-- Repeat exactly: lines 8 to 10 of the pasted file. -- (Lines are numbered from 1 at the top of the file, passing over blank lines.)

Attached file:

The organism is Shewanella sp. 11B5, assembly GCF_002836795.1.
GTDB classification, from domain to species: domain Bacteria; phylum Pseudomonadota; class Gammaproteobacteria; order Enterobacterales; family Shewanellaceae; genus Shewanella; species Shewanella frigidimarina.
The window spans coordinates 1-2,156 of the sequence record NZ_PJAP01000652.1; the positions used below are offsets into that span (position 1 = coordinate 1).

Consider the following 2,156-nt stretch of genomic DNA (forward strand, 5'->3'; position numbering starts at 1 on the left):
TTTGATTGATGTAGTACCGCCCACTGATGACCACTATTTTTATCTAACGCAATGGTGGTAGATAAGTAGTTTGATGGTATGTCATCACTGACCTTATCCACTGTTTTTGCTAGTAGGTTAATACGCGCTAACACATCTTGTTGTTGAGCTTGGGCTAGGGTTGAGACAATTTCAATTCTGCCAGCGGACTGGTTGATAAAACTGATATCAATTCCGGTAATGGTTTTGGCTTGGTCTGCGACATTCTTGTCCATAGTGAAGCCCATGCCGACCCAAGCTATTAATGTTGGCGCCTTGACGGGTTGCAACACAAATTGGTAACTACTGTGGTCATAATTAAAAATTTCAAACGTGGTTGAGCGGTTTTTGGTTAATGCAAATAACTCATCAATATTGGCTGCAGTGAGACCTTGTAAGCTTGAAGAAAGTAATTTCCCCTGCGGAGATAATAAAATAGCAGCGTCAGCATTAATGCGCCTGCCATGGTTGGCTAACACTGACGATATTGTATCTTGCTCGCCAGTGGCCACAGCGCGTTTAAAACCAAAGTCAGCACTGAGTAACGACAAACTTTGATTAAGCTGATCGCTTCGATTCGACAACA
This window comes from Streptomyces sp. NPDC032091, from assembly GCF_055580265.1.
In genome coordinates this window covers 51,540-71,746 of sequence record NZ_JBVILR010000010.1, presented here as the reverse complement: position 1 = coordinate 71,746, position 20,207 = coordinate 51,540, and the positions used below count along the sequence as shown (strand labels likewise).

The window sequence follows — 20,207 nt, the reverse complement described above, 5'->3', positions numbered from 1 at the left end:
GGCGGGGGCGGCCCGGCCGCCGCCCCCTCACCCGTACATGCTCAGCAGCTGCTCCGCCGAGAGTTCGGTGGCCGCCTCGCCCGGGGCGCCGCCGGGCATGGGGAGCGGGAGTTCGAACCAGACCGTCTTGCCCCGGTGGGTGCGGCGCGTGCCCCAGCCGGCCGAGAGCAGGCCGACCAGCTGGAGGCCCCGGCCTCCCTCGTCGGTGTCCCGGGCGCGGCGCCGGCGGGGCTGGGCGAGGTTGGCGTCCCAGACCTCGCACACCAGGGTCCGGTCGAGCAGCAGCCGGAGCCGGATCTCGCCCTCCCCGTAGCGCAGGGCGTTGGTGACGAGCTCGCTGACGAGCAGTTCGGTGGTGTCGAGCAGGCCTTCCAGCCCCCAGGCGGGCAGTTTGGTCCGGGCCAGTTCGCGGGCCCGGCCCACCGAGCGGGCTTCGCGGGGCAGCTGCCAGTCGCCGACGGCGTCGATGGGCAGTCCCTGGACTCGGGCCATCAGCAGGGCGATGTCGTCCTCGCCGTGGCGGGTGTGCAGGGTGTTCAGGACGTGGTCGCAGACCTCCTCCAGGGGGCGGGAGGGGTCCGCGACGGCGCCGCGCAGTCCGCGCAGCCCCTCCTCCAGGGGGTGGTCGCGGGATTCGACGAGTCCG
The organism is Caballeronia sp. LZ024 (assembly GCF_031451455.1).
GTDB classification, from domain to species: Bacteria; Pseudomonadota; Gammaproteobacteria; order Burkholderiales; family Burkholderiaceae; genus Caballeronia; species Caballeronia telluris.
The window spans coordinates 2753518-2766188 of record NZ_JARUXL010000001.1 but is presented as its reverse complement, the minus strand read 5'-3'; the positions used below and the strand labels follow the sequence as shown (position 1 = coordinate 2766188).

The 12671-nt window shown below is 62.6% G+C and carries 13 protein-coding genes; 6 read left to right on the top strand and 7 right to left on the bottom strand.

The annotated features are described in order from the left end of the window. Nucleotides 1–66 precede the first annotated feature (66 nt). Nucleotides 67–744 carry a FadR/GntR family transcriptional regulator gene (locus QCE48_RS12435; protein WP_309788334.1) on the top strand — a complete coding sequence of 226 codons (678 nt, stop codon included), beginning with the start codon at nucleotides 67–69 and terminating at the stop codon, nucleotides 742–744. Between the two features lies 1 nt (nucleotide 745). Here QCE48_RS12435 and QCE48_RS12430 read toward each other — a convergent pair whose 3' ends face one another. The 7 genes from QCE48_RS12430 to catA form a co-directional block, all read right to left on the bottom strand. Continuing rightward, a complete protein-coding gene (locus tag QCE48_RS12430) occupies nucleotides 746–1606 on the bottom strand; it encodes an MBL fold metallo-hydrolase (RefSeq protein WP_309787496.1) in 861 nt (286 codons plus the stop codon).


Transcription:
The window sequence follows — 20,207 nt, the reverse complement described above, 5'->3', positions numbered from 1 at the left end:
GGCGGGGGCGGCCCGGCCGCCGCCCCCTCACCCGTACATGCTCAGCAGCTGCTCCGCCGAGAGTTCGGTGGCCGCCTCGCCCGGGGCGCCGCCGGGCATGGGGAGCGGGAGTTCGAACCAGACCGTCTTGCCCCGGTGGGTGCGGCGCGTGCCCCAGCCGGCCGAGAGCAGGCCGACCAGCTGGAGGCCCCGGCCTCCCTCGTCGGTGTCCCGGGCGCGGCGCCGGCGGGGCTGGGCGAGGTTGGCGTCCCAGACCTCGCACACCAGGGTCCGGTCGAGCAGCAGCCGGAGCCGGATCTCGCCCTCCCCGTAGCGCAGGGCGTTGGTGACGAGCTCGCTGACGAGCAGTTCGGTGGTGTCGAGCAGGCCTTCCAGCCCCCAGGCGGGCAGTTTGGTCCGGGCCAGTTCGCGGGCCCGGCCCACCGAGCGGGCTTCGCGGGGCAGCTGCCAGTCGCCGACGGCGTCGATGGGCAGTCCCTGGACTCGGGCCATCAGCAGGGCGATGTCGTCCTCGCCGTGGCGGGTGTGCAGGGTGTTCAGGACGTGGTCGCAGACCTCCTCCAGGGGGCGGGAGGGGTCCGCGACGGCGCCGCGCAGTCCGCGCAGCCCCTCCTCCAGGGGGTGGTCGCGGGATTCGACGAGTCCG
The organism is Caballeronia sp. LZ024 (assembly GCF_031451455.1).